NASA Expands Android Application Collection with “Earth Now”

earth_now_feat

NASA has put out a few absolutely stunning iPhone and iPad applications, but unfortunately for us not living under Apple’s thumb, the majority of them haven’t been ported over to Android. While that situation is still a long way from changing, the recently released “Earth Now” for Android shows that keeping the two mobile operating systems in closer parity seems to be an increasingly important goal for NASA.

Earth Now

With “Earth Now”, users are able to see near real-time global climate data anywhere in the world. By overlaying data from NASA’s impressive fleet of science spacecraft in orbit around the Earth over a detailed 3D globe, information about any point on the planet is just a swipe or a pinch away.

Earth Now displays data on many of the key vital signs of our planet that NASA satellites track. Whether your interest is current surface air temperatures over Australia, carbon dioxide or carbon monoxide levels over Canada, ozone over Oman, water vapor over Wales, gravity anomalies in Greenland or sea level height anomalies at St. Petersburg, Earth Now brings a world of ever-changing climate data to your fingertips.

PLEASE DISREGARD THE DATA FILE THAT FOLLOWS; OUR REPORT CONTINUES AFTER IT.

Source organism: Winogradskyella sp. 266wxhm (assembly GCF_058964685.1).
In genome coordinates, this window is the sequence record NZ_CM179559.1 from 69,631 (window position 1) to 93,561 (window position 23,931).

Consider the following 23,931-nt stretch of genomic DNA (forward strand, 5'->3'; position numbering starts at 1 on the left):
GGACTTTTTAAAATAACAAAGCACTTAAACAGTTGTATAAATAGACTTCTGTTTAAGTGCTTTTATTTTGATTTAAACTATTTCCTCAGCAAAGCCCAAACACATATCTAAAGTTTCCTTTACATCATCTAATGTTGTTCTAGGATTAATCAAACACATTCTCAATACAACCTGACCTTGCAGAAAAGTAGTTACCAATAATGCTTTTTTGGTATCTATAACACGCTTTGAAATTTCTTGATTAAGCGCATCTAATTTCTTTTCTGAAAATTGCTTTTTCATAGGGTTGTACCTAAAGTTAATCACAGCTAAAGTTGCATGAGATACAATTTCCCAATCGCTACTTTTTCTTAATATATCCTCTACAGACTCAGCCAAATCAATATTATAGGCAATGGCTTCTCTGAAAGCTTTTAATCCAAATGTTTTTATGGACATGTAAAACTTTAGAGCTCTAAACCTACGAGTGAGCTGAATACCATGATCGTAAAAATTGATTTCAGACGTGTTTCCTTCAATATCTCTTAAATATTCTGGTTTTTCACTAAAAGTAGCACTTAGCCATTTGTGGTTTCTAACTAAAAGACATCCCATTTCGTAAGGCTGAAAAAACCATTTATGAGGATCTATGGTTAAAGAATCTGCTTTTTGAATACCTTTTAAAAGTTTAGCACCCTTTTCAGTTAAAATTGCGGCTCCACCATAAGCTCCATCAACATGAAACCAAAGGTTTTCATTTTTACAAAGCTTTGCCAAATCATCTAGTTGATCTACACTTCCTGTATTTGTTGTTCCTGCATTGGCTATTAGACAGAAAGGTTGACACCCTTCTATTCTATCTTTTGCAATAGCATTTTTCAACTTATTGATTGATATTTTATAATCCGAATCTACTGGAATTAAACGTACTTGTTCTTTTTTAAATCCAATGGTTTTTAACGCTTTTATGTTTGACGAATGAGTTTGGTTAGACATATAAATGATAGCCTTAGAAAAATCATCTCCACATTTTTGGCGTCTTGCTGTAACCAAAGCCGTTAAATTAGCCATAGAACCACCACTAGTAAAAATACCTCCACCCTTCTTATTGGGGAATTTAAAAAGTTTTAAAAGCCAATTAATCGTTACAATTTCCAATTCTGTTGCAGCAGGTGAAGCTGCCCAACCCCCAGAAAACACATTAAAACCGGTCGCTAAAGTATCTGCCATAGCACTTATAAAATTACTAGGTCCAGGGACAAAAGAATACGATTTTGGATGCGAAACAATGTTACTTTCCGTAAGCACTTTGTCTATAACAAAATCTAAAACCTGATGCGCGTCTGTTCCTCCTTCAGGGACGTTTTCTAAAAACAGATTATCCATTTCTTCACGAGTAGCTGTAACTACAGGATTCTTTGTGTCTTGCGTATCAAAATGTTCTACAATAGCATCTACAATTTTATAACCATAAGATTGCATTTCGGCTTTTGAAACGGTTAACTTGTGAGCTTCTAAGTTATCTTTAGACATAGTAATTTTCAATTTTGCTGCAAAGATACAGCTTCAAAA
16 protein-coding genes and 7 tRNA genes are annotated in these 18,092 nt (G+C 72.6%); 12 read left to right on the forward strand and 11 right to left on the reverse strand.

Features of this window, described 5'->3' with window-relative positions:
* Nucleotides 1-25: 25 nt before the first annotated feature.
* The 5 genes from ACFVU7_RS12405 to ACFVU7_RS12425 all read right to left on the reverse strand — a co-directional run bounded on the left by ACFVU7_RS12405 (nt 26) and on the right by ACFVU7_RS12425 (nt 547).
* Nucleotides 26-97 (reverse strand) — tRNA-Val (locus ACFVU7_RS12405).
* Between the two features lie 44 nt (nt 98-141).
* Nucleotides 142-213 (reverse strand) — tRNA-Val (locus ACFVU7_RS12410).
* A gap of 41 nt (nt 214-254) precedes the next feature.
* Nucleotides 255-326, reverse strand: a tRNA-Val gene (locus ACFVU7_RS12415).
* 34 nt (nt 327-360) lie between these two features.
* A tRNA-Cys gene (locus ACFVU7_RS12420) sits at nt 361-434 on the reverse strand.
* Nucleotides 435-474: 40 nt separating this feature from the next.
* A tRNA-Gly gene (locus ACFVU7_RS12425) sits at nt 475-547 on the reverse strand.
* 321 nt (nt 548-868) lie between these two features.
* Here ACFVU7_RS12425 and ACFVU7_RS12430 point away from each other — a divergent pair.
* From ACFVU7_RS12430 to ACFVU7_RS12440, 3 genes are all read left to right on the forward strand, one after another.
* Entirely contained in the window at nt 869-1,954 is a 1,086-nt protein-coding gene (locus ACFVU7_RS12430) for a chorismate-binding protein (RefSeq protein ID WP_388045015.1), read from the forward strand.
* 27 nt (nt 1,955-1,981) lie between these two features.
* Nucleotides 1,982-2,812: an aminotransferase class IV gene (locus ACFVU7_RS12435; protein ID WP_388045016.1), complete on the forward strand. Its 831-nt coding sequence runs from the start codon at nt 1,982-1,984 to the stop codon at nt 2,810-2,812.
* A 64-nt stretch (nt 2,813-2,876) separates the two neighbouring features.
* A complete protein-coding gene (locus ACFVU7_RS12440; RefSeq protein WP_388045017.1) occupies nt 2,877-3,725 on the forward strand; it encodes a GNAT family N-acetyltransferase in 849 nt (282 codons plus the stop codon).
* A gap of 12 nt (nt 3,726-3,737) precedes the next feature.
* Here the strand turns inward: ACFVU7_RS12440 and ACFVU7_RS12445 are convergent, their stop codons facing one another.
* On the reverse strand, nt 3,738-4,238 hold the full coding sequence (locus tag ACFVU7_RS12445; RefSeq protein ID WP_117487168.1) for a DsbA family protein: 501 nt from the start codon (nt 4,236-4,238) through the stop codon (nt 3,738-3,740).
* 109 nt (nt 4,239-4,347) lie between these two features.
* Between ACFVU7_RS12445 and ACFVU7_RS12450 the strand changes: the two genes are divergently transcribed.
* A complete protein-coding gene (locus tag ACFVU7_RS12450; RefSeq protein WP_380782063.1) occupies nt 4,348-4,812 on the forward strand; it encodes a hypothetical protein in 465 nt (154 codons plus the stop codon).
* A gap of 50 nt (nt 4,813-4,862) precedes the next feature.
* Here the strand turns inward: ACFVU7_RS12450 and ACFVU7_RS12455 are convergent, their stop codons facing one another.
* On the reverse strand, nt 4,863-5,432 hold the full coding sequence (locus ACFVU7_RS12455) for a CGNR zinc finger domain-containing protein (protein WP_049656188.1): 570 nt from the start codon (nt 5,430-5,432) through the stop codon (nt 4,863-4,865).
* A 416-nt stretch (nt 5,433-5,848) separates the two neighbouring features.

NASA Press Release

Different views of our planet in “Earth Now”

Android Lag

“Earth Now” was originally released in April for iOS, which still puts Android a solid 6 months behind in terms of release schedule, but it’s an improvement over the half a dozen other NASA apps which haven’t been ported to Android even years after their release.

The release of “Earth Now” within a reasonable amount of time from it’s iOS debut, along with the simultaneous iOS and Android release of “ISS Live” earlier in the year, show something of a change in the wind. While iOS is still getting priority, it’s clear to mobile application developers that Android simply cannot be ignored.

Source | Google Play


Tom Nardi

Tom is a Network Engineer with focus on GNU/Linux and open source software. He is a frequent submitter to "2600", and maintains a personal site of his projects and areas of research at: www.digifail.com .

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